Gale M. Sinatra
University of Southern California

Einar M. Skaalvik
Norwegian University of Science and Technology, Norway

John Sweller
University of New South Wales, Australia

Keith Thiede
Boise State University

Theresa A. Thorkildsen
University of Illinois, Chicago

Wendy Troop-Gordon
North Dakota State University

Chia-Wen Tsai
Ming Chuan University-Taiwan

Timothy Urdan
Santa Clara University

Ellen Usher
University of Kentucky

Regina Vollmeyer
University of Frankfurt, Germany

Jeffrey Walczyk
Louisiana Technical University

Charles A. Weaver III
Baylor University

Joanna P. Williams
Columbia University

Phil Winne
Simon Fraser University, Canada

Moshe M. Zeidner
University of Haifa, Israel

Abstracting & Indexing

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Instructions to Authors

Prior to submission, please carefully read and follow the submission guidelines detailed below. Manuscripts that do not conform to the submission guidelines may be returned without review.

Submission

Submit manuscripts electronically via the Manuscript Submission Portal.

Manuscript Submission Portal Entrance

Steve Graham, EdD
Arizona State University

General correspondence may be directed to the Editor's Office.

In addition to addresses and phone numbers, please supply email addresses, as most communications will be by email. Fax numbers, if available, should also be provided for potential use by the editorial office and later by the production office.

Masked Review Policy

The Journal has a masked review policy, which means that the identities of both authors and reviewers are masked. Authors should make every effort to see that the manuscript itself contains no clues to their identities.

Authors should never use first person (I, my, we, our) when referring to a study conducted by the author(s) or when doing so reveals the authors' identities, e.g., "in our previous work, Johnson et al., 1998 reported that…" Instead, references to the authors' work should be in third person, e.g., "Johnson et al. (1998) reported that…."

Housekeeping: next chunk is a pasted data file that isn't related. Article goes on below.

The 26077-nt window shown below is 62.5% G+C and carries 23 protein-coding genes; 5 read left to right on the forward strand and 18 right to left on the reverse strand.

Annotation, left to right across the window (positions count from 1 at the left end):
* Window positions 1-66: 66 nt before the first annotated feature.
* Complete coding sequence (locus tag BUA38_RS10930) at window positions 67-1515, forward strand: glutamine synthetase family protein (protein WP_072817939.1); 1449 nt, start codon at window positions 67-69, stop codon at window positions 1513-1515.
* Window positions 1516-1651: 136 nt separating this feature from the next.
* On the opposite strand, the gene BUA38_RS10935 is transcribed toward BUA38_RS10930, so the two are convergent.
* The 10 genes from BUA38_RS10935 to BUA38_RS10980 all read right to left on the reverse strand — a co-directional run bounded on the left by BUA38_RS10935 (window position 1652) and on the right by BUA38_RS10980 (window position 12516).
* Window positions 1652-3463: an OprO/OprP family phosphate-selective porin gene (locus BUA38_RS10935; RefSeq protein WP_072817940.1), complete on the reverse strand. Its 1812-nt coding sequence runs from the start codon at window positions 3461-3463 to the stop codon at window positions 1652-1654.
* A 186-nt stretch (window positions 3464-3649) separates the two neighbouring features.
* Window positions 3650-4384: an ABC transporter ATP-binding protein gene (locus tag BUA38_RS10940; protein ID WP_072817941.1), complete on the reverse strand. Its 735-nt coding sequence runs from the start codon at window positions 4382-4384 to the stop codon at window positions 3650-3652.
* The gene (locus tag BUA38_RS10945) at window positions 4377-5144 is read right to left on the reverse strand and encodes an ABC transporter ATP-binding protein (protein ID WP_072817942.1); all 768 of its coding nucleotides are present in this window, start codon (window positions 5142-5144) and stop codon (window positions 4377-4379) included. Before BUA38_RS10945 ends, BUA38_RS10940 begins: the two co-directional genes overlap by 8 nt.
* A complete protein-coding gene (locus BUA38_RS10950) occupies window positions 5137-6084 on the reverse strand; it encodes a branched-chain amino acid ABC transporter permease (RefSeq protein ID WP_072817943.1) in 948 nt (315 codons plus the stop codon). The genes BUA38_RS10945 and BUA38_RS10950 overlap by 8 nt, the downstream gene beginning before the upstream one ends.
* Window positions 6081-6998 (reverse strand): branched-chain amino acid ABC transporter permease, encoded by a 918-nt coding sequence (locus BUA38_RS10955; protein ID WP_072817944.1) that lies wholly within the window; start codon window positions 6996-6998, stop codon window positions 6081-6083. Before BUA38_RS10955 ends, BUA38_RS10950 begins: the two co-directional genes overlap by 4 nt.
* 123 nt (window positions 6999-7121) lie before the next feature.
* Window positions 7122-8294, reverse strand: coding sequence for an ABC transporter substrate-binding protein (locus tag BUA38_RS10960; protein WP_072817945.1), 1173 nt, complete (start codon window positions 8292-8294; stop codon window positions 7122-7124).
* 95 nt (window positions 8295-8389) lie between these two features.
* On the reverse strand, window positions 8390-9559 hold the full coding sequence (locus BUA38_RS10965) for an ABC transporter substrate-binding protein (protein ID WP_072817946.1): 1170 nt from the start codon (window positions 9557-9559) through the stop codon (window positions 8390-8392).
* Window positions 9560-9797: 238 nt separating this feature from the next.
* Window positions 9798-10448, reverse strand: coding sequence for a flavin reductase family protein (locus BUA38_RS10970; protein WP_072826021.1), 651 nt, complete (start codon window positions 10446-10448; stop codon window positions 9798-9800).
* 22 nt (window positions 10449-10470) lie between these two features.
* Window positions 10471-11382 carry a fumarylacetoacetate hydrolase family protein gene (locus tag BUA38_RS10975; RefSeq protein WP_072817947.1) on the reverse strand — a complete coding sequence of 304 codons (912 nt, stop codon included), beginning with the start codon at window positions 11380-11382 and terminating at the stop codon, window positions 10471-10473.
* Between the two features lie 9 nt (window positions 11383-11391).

The authors' institutional affiliations should also be masked in the manuscript.

Include the title of the manuscript along with all authors' names and institutional affiliations in the cover letter. The first page of the manuscript should omit the authors' names and affiliations, but should include the title of the manuscript and the date it is submitted.

Responsibility for masking the manuscript rests with the authors; manuscripts will be returned to the author if not appropriately masked. If the manuscript is accepted, authors will be asked to make changes in wording so that the paper is no longer masked.

If your manuscript was mask reviewed, please ensure that the final version for production includes a byline and full author note for typesetting.

Manuscript Guidelines

Adequate description of participants is critical to the science and practice of educational psychology; this allows readers to assess the results, determine generalizability of findings, and make comparisons in replications, extensions, literature reviews, or secondary data analyses. Authors should see guidelines for sample/subject description in the Publication Manual.

Appropriate indexes of effect size or strength of relationship should be incorporated in the results section of the manuscript (see p. 34 of the Manual). Information that allows the reader to assess not only the significance but also the magnitude of the observed effects or relationships clarifies the importance of the findings.

Manuscript Preparation

Prepare manuscripts according to the Publication Manual of the American Psychological Association (6th edition). Manuscripts may be copyedited for bias-free language (see Chapter 3 of the Publication Manual).

Double-space all copy. Other formatting instructions, as well as instructions on preparing tables, figures, references, metrics, and abstracts, appear in the Manual.

Below are additional instructions regarding the preparation of display equations, computer code, and tables.